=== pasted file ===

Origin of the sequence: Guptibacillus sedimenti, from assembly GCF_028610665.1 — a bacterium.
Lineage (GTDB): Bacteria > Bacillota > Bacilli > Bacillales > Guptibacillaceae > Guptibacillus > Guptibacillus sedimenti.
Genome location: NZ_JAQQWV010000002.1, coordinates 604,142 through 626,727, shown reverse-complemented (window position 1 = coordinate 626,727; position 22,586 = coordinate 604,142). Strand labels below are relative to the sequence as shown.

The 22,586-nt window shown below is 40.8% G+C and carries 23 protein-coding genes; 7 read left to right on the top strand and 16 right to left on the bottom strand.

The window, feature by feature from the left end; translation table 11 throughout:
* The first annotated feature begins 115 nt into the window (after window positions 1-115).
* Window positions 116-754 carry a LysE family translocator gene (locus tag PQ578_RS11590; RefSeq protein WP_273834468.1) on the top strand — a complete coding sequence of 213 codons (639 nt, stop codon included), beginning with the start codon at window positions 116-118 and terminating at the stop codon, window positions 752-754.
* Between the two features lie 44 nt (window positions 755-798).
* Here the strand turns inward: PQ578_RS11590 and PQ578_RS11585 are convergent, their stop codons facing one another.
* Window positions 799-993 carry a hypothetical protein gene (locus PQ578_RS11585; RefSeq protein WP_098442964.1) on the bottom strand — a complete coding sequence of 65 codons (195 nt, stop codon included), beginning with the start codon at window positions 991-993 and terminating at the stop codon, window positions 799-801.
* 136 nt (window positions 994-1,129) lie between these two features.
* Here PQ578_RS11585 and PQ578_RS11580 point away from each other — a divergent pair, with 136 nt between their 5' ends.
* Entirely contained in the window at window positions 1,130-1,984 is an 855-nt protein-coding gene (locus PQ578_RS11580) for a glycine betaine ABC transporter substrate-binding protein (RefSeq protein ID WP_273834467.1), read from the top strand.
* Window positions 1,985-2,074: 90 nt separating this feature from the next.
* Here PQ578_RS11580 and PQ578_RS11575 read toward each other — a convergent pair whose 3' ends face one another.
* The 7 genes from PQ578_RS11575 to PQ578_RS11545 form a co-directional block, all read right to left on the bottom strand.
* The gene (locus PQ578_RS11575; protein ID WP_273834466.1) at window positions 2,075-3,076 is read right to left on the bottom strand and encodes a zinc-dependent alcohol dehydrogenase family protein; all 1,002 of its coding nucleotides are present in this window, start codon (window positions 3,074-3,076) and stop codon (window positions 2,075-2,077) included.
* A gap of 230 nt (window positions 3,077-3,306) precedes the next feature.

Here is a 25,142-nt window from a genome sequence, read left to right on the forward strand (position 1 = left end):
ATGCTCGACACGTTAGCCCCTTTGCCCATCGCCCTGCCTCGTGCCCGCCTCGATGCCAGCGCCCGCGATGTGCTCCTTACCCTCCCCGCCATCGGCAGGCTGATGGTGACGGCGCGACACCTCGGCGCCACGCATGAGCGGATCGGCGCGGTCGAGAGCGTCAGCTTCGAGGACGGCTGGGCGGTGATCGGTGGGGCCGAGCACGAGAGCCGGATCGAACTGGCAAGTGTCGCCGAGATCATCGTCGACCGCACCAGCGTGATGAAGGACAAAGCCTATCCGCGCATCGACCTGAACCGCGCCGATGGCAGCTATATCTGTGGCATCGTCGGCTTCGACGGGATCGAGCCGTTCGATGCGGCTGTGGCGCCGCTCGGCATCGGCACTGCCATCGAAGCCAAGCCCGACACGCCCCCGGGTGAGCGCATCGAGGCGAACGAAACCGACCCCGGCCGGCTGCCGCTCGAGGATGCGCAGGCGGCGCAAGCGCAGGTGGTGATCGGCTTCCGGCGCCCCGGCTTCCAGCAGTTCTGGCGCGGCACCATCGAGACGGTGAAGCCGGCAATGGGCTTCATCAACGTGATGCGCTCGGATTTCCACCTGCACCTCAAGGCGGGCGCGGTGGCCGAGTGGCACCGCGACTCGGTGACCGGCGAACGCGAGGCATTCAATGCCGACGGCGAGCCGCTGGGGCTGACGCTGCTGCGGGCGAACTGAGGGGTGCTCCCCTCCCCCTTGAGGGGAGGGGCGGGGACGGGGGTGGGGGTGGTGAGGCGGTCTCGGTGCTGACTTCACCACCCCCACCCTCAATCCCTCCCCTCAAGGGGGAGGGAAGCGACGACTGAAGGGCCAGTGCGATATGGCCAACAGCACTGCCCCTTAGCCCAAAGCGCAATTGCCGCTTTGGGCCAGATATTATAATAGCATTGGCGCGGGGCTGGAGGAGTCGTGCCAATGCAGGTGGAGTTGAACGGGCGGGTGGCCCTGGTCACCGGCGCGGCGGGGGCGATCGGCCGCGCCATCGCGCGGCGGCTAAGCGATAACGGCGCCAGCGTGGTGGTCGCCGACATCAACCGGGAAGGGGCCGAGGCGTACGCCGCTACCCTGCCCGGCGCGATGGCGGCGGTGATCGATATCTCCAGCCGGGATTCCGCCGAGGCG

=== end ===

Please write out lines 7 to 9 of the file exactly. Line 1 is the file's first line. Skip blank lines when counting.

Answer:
* Window positions 116-754 carry a LysE family translocator gene (locus tag PQ578_RS11590; RefSeq protein WP_273834468.1) on the top strand — a complete coding sequence of 213 codons (639 nt, stop codon included), beginning with the start codon at window positions 116-118 and terminating at the stop codon, window positions 752-754.
* Between the two features lie 44 nt (window positions 755-798).
* Here the strand turns inward: PQ578_RS11590 and PQ578_RS11585 are convergent, their stop codons facing one another.